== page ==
February 8, 2024

Utility companies have a safe and cost-effective alternative to undergrounding electricity lines

By Christian Nolden, President, Groundline USA

Electric utility companies in a growing number of states across the U.S. are struggling with a dilemma

With the frequency of extreme weather events increasing, particularly in the western states where near-record summer temperatures have been recorded in recent years, utilities face a greater risk of power lines sparking wildfires.

In recent years utility companies have found themselves facing legal action, accused of doing too little when it come sto wildfire prevention. The travails of California’s Pacific Gas & Electric, one of the country’s largest utility companies delivering electricity to 16 million people, represent a cautionary tale.

In 2018, some aged PG&E power lines sparked a fire in the town of Paradise, nestled in the Sierra Nevada foothills.The devastating blaze destroyed Paradise and claimed dozens of lives. PG&E pleaded guilty to 84 counts of involuntary manslaughter in a case taken against it in 2020, and one felony count of unlawfully starting a fire.


The company filed for bankruptcy protection in 2019 facing billions of dollars in compensation claims for wildfires started by its power line infrastructure. The tragedy in Paradise has spurred PG&E to accelerate its program to remove electricity lines from power poles and move them underground. It’s an effective way to reduce fire risk, but it is also quite expensive.

PG&E plans to put 10,000 miles of power lines underground in the next decade at a cost of at least $6 billion. It’s an investment the struggling utility can ill-afford. Last month the California PUC (Public Utilities Commission) approved PG&E’s request for a general rate increase of 12.8% for 2024 to help fund wildfire risk reduction efforts - primarily undergrounding of its lines.

Other utilities in California and around the country are opting to go underground too, though not on as vast a scale.This decision may pacify regulators concerned about public safety and damage to critical infrastructure, but it makes little economic sense.

While utility companies do need to replace and refresh ageing infrastructure, the decision to underground large areas of the grid can see perfectly good power poles and lines that are already inplace, decommissioned and scrapped. The considerable cost is borne by customers and utility company shareholders who need to raise debt in a high interest environment to fund capital expenditure.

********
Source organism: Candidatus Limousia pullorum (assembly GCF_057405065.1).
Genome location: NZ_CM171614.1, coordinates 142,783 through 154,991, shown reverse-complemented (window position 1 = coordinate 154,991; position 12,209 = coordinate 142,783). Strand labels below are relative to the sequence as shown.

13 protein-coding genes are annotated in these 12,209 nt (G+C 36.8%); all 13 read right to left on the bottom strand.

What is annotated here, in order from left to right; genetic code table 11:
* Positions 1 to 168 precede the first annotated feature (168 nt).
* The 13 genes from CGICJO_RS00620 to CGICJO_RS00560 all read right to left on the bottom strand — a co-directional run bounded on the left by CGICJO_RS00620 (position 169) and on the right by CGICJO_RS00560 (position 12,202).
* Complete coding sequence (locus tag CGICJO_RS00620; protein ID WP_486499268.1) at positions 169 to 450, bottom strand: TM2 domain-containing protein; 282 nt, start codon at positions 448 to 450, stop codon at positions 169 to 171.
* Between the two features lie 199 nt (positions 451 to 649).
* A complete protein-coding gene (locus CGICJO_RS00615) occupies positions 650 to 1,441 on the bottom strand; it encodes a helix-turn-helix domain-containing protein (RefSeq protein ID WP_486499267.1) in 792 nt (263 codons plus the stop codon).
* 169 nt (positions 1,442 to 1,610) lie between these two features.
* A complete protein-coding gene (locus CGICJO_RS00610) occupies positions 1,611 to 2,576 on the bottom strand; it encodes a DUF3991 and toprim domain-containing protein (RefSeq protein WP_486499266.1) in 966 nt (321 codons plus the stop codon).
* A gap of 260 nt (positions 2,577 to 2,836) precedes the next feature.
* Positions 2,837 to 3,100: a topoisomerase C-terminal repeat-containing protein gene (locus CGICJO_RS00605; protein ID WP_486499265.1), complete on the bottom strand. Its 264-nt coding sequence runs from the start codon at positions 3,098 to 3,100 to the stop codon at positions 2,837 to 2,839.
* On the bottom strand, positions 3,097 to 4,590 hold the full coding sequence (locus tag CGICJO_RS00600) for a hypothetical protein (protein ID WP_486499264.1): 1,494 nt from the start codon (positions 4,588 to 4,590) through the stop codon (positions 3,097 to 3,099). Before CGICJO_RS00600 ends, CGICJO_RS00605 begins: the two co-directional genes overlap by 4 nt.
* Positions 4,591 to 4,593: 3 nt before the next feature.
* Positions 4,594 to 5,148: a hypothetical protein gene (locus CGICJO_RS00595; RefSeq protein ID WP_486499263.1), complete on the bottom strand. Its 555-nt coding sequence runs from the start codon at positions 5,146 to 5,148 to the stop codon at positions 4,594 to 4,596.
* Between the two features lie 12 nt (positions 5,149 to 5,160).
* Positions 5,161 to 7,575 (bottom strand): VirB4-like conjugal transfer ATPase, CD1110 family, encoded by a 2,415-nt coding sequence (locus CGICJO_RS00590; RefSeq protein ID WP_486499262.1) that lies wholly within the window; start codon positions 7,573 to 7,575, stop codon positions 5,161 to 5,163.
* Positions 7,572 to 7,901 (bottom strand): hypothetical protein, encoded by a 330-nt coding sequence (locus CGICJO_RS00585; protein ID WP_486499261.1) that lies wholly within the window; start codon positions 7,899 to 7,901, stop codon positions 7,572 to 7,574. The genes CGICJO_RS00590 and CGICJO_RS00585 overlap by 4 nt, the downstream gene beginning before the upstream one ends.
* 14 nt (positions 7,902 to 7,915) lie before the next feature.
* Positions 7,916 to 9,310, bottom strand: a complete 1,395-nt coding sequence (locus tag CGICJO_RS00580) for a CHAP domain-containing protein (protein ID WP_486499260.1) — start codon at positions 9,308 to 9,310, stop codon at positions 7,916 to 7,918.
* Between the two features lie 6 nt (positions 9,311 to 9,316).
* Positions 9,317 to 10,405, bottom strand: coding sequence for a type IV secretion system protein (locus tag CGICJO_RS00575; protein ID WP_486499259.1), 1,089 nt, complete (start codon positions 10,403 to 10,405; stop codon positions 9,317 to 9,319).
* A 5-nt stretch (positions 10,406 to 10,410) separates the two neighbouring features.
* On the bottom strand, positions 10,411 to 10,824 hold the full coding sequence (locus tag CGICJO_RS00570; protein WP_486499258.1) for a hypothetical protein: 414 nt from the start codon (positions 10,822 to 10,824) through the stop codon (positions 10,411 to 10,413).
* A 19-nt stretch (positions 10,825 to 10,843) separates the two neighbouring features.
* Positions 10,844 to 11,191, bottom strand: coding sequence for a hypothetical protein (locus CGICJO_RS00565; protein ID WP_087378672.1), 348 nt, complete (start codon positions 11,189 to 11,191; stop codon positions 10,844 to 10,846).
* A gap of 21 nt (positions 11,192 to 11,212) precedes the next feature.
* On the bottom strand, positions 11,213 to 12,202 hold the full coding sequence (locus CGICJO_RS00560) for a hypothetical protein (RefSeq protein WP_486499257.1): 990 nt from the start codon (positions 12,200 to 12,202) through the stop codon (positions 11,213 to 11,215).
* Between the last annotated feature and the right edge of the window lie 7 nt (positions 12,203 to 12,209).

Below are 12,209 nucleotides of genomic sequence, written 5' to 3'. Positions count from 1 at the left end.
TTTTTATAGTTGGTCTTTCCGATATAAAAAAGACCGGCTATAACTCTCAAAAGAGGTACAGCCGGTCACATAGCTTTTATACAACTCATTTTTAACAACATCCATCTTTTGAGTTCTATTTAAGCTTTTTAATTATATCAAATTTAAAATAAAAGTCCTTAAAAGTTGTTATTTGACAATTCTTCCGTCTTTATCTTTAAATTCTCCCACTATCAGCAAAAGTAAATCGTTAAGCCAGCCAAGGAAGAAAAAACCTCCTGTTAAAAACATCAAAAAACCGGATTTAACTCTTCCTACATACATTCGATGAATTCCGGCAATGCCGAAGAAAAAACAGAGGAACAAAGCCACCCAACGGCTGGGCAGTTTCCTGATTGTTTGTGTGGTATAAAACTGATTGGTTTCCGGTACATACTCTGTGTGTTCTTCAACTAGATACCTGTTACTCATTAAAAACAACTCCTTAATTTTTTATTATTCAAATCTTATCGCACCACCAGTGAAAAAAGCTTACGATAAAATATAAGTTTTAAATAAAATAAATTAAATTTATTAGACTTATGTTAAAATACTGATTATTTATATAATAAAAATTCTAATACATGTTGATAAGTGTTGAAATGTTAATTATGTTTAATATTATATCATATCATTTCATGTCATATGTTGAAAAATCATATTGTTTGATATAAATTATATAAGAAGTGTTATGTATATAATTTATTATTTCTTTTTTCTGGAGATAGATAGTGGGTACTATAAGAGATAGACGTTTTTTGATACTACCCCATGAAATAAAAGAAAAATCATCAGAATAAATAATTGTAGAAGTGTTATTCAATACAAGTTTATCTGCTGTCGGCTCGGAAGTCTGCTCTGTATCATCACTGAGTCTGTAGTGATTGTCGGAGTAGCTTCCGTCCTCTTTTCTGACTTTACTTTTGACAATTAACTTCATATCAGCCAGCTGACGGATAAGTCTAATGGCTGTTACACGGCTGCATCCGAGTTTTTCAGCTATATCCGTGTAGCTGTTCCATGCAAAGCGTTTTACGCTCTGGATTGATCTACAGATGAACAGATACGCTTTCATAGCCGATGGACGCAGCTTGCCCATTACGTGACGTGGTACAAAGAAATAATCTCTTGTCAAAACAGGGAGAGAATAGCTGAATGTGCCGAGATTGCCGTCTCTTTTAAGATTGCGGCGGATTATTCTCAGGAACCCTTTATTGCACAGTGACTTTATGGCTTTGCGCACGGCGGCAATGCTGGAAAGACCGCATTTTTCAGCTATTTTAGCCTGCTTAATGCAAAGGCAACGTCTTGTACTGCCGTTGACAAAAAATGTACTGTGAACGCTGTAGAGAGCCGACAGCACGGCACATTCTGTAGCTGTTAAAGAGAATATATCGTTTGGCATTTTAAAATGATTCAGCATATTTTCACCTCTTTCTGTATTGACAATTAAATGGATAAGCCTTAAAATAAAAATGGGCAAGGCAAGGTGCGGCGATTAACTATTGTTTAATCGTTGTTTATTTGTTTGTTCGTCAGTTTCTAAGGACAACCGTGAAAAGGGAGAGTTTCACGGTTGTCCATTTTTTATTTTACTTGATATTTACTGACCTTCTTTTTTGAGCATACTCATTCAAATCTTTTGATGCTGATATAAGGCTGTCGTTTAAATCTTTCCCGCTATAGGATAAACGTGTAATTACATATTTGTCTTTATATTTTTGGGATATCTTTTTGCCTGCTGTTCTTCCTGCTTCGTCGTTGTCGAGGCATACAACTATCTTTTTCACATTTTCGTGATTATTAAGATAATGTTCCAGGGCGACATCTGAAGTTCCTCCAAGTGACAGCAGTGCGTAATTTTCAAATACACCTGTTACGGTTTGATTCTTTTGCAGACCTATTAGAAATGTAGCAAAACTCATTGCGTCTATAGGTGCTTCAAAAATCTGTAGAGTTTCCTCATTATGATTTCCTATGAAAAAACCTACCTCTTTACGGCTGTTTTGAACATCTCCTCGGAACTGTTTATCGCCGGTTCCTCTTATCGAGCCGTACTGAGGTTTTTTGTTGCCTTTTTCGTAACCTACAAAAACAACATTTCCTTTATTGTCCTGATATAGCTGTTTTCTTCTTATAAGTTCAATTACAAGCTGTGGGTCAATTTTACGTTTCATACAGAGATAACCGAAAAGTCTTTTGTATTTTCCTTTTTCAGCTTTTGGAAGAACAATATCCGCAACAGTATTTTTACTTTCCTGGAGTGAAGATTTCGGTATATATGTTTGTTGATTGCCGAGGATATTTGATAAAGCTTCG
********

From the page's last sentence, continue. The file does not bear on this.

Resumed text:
A more sustainably low-cost approach is to objectively map pole asset health using the latest non-destructive technologies (such as our THOR PoletestTM), replace poles in poor health before an event occurs, and surgically identify and replace high-risk overhead conductor sections with a risk-reducing covered wire solution.


There’s a better way that involves replacing bare wires with shielded cabling, reducing fire risk from overhead cables by 98%, while offering a quicker and more economical upgrade path in the process. The Covered Conductor solution we use in parts of wildfire-prone Australia, comes with a replacement cost of around 1.25 times that of barewire. Going underground costs 10-times the amount.

The product, developed by Scandinavian cable group Amokabel, doesn’t just reduce risk of wildfire. It’s designed to withstand severe cold conditions too - winter storms are as much a facet of the changing climate as soaring summer temperatures.

Unfortunately, the established covered conductor products on the market don’t have a great reputation. So-called “treewire” cables are designed to resist sparking fires when making contact with tree branches. But they are notorious for being difficult to install and heavier than bare wire, requiring additional poles to support the weight.


Faced with the option of paying the highest prices to go underground, or installing a tree wire product they aren’t happy with, many utilities are opting to do nothing. This in itself poses a big risk.

A lot of power line infrastructure around the country is in the final years of expected lifespan. The longer utilities put off making an investment decision, the more risk of power failures, and the need to invest in costly tree pruning to reduce fire risk and storm damage.

It’s time for utilities to overcome this inertia. Covered conductor technology has improved dramatically in the last decade and our high-performance Covered Conductor product can be deployed and installed five times faster than burying lines and uses significantly less pole infrastructure than alternatives, like aerial line bundling for preventing shorting and grounding.

Going underground with electricity lines makes sense in some cases. However, U.S. utilities now have a great option to protect and extend the life of their existing infrastructure at a fraction of the cost of going underground.


Groundline is a global consultancy specializing in transmission and distribution lines engineering services for network operators and service providers.  

We bring creative thinking to projects, ensuring solutions are cost-effective, resilient, safe and good for the planet.  

With offices in the USA, the UK, Australia and New Zealand, we have experience in all aspects of the power lines industry - from 11kV to 500kV+, new builds to refurbishments, condition assessments to asset management, site support and design verifications, to project management.  Our team have worked around the world, from remote, dry deserts, to wild, wet rainforests, urban cities, to cyclone-prone prairies.

Whatever challenges you face, we understand your requirements.  

Get in touch to discuss how we can ensure your power network is fit for the future.

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